Graviola, also known as soursop or Brazilian paw paw, is the fruit of the Annona muricata evergreen tree. Native to tropical areas of Central and South America, it serves a dietary supplement used to treat many conditions.
Graviola is hailed as a wonder herb. Its popularity as a natural remedy for viruses, pain relief, and even some types of cancer is gaining ground.
Graviola has a long, deep history of use in herbal medicine as well as a extensive recorded indigenous use. Soursop (or graviola when speaking about the medicinal aspects) is one of the most popular medicinal plants because of its supposed anti-cancer effects due to its natural component called acetogenin. It is especially *effective against pancreatic, prostate and lung cancer*.
One study revealed that graviola selectively targets the cancer cells while leaving the healthy cells unharmed.
Unlike chemo drugs, soursop has no significant side effects. A study completed at Purdue University recently discovered that the tree bark and leaves could actually kill cancer cells on six human cell lines.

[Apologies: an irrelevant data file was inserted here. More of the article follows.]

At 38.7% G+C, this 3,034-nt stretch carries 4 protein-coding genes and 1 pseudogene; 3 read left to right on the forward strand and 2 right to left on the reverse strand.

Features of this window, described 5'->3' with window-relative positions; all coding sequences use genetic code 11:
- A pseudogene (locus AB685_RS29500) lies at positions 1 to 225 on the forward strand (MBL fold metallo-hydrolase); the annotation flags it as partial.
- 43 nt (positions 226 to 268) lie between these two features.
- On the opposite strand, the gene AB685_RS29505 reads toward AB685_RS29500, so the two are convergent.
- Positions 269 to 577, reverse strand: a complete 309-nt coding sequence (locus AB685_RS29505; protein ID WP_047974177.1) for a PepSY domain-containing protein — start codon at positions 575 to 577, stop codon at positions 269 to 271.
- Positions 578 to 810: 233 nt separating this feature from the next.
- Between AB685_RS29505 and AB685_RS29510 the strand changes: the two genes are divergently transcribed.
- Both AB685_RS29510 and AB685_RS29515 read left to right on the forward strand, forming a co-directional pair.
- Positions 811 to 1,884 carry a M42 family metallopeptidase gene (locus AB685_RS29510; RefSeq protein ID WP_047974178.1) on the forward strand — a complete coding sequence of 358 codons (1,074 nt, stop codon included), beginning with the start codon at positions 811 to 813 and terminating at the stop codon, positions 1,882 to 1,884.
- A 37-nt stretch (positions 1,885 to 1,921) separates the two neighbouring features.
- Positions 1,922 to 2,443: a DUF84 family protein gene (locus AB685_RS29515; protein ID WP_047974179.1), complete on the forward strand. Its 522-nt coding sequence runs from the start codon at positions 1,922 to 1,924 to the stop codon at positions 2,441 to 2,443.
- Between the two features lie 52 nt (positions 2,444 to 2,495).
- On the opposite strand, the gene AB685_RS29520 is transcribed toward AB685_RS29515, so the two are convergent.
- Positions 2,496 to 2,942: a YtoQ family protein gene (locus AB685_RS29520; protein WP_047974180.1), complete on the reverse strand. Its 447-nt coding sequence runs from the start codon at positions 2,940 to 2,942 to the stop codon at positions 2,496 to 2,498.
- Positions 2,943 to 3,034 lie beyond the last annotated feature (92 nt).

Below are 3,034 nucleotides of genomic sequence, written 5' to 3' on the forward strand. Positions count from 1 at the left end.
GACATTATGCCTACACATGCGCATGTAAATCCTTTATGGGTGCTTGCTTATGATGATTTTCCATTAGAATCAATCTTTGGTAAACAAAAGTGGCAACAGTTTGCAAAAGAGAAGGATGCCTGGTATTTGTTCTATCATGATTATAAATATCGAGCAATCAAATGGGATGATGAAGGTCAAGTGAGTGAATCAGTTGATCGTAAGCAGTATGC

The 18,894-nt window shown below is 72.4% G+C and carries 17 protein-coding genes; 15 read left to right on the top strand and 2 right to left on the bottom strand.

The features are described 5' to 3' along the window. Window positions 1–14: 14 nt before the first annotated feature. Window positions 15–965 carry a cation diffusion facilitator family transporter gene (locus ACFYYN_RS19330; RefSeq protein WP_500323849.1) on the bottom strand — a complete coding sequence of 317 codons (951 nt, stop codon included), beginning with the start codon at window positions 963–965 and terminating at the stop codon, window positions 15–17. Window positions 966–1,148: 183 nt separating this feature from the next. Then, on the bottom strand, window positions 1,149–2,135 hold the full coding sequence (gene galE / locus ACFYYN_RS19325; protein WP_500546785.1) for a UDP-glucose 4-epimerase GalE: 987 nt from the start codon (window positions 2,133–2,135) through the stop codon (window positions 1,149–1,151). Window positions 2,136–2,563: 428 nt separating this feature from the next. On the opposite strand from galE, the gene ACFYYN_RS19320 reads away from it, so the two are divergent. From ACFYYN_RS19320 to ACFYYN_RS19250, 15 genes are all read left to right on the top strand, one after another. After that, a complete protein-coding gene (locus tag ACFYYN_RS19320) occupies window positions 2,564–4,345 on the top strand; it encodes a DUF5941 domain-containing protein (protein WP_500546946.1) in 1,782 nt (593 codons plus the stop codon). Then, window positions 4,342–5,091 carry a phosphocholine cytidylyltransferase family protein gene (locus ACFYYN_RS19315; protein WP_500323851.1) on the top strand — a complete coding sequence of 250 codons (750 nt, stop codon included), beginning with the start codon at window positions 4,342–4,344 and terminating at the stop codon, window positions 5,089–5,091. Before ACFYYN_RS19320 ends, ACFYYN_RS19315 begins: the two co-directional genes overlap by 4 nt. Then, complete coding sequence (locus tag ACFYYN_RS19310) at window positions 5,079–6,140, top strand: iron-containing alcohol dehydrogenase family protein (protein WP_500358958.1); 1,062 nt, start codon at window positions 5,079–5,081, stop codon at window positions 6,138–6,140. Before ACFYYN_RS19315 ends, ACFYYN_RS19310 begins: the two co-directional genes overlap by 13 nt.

For educational purposes only. This information has not been evaluated by the Food and Drug Administration. This information is not intended to diagnose, treat, cure, or prevent any disease.
Graviola may cause nerve damage and movement problems, especially with long-term use. It may also cause serious neuropathy that leads to Parkinson-like symptoms, such as tremors or stiff muscles. If someone has Parkinson's disease, graviola may make their symptoms worse.
Graviola may be toxic to the kidneys or liver with repeated use. People should not use graviola if they have liver or kidney problems.
Those considering using graviola should also talk to their doctor before use if they:
- have high blood pressure or take blood pressure medications
- have diabetes
- are pregnant
- are breastfeeding